News

Harvard Law School Makes Online Zero-L Course Free for All U.S. Law Schools Due to Coronavirus

News

For Kennedy School Fellows, Epstein-Linked Donors Present a Moral Dilemma

News

Tenants Grapple with High Rents and Local Turnover at Asana-Owned Properties

News

In April, Theft Surged as Cambridge Residents Stayed at Home

News

The History of Harvard's Commencement, Explained

W. Squash Buries Dartmouth

Win Clinches Share of Fourth Straight Ivy League Crown

By Scott A. Martin

It was business as usual at Hemenway Gym last night. Dartmouth  0 Harvard  9

Once again, the Harvard women's squash team went to work on a weaker opponent to prove just who's the boss. The Crimson authoritatively flexed its muscles to belittle the Big Green of Dartmouth, 9-0.

So what else is new?

Not that winning the Ivy League championship is anything new for Harvard, last night's victory clinched for the Crimson at least a part of its fourth consecutive Ivy League championship.

Only one team stands in the way of the Harvard's absolute sovereignty--Yale.

With Yale now on its mind, Harvard (7-0 overall, 4-0 Ivy) certainly isn't resting on its laurels.

"We feel really good [about clinching a share of the title], but we've still got to play Yale", senior co-captain Libby Eynon said.

The Crimson, as the defending national champion and reigning three-time Ivy League champ, is not generous with its titles.

"We don't want to share the title with anybody--that makes us more excited about the season, rather than being complacent," Eynon said.

Senior Caroline Birks also attributed much of the team's success to the excitement associated with being a front-running team.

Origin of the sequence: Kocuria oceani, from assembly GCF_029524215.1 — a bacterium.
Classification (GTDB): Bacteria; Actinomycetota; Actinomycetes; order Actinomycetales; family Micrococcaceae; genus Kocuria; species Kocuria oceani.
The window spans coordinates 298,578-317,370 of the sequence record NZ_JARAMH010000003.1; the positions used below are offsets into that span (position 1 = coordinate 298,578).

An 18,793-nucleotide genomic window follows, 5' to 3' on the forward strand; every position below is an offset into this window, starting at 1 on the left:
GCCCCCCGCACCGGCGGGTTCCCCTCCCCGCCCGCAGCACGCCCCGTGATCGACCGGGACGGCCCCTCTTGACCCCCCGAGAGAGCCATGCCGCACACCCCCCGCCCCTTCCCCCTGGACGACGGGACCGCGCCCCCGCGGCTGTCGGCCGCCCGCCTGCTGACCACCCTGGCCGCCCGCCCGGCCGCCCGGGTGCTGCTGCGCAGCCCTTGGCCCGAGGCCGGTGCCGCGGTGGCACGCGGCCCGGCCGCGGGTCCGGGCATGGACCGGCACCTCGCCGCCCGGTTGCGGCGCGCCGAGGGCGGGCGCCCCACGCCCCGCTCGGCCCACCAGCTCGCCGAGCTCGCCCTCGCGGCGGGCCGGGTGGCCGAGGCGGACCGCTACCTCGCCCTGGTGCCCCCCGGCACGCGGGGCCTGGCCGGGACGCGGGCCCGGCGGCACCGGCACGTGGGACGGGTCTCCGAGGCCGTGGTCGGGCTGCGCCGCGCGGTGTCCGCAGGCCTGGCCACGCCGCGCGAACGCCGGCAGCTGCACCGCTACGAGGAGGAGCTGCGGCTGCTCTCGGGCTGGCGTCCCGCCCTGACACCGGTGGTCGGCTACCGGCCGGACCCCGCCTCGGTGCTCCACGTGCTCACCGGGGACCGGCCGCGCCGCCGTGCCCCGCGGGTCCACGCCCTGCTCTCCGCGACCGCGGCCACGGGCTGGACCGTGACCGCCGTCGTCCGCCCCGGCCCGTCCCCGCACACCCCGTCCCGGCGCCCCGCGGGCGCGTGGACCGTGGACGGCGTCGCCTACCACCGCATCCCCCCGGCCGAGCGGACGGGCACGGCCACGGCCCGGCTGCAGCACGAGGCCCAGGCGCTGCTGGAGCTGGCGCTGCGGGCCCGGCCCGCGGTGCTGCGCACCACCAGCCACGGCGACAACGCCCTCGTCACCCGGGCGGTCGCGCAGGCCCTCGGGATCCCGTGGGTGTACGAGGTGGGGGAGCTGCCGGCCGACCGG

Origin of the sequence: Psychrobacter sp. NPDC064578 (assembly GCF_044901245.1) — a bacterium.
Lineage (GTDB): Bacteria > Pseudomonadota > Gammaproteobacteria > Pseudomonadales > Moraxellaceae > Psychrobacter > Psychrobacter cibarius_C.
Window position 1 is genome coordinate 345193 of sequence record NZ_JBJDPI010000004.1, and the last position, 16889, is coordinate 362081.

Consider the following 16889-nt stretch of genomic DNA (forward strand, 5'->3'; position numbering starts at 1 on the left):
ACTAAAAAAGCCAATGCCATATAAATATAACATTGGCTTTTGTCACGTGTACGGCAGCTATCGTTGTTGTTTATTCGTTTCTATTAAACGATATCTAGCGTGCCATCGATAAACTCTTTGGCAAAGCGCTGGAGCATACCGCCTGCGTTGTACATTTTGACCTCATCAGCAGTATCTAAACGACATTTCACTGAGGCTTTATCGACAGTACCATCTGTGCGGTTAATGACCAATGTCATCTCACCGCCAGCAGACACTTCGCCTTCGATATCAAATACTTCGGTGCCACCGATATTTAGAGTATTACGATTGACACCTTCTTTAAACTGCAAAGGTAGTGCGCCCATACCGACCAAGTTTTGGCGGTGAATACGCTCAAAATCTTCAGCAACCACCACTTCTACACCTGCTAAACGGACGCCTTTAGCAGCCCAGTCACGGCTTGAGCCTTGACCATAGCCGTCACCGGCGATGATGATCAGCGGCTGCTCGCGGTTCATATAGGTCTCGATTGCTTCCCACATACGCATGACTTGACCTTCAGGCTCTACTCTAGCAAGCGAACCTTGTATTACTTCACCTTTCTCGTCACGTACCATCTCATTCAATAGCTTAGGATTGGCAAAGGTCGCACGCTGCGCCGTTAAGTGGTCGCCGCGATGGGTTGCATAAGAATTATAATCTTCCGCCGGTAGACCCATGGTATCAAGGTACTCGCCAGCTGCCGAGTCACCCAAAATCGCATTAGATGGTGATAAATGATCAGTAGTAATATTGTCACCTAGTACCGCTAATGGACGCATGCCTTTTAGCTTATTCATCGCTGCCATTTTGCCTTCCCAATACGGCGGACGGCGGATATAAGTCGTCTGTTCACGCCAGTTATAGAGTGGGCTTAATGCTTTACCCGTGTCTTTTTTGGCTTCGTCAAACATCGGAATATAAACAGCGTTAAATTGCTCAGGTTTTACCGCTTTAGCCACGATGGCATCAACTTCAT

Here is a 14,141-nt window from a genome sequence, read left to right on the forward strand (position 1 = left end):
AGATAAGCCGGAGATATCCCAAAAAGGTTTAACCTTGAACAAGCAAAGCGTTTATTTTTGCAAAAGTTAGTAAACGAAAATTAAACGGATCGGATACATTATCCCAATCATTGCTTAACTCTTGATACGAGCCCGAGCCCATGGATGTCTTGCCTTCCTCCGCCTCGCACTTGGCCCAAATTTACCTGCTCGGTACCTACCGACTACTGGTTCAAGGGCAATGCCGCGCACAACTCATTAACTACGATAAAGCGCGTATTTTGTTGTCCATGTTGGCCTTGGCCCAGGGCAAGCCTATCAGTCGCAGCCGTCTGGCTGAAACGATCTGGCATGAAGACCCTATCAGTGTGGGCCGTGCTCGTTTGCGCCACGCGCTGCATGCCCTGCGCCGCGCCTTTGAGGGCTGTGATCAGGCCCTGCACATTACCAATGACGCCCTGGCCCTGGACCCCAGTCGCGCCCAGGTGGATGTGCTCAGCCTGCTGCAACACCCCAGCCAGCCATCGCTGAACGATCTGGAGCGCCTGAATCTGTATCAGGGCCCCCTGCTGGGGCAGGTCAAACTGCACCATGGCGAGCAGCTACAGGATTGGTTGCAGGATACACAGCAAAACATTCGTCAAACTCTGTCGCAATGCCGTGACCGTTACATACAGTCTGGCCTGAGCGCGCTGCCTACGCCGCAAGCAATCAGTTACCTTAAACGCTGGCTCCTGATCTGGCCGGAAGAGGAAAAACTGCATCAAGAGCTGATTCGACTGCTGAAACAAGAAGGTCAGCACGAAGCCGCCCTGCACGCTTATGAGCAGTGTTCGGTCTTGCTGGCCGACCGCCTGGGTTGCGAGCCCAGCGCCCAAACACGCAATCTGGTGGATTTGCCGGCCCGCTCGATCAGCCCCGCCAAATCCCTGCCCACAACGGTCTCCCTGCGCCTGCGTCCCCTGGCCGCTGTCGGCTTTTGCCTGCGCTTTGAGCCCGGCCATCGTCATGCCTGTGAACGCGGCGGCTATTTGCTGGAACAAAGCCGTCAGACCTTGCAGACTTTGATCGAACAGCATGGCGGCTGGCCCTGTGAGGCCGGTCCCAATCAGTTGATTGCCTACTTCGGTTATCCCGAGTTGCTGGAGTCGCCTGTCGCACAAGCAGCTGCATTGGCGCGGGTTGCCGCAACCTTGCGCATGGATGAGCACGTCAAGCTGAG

"We always get really psyched up for any match, whether it's Dartmouth or Yale or Princeton," she said.

Before the Crimson can channel its enthusiasm into the February 22 title bout against the Bulldogs, it must face Trinity on Saturday and Princeton the following weekend.

Trinity is regarded as an underestimated program which has the potential to take a big dog like Harvard by surprise.

"I don't know much about Trinity, but they always gave us a tough match in the past--it should be pretty interesting," Eynon said.

The Tigers, however, pose a more obvious threat to the Crimson.

"[Coach Bill Doyle] reminded us in practice that it is always harder to beat a team twice," Eynon said.

The setting for the second match with Princeton (Harvard won the first meeting, 6-3, this past Sunday) will be the Howe Tournament, where the top five teams in the country are pitted against one another in a rumble for supremacy.

"It will be physically draining since we play five or six games consecutively," Eynon said.

The Crimson's performance in the match against Princeton may or may not indicate how it can handle Yale, the weaker of the two teams.

"Princeton is definitely stronger than Yale, but we are not going to take [Yale] for granted," Eynon said.

Want to keep up with breaking news? Subscribe to our email newsletter.

Tags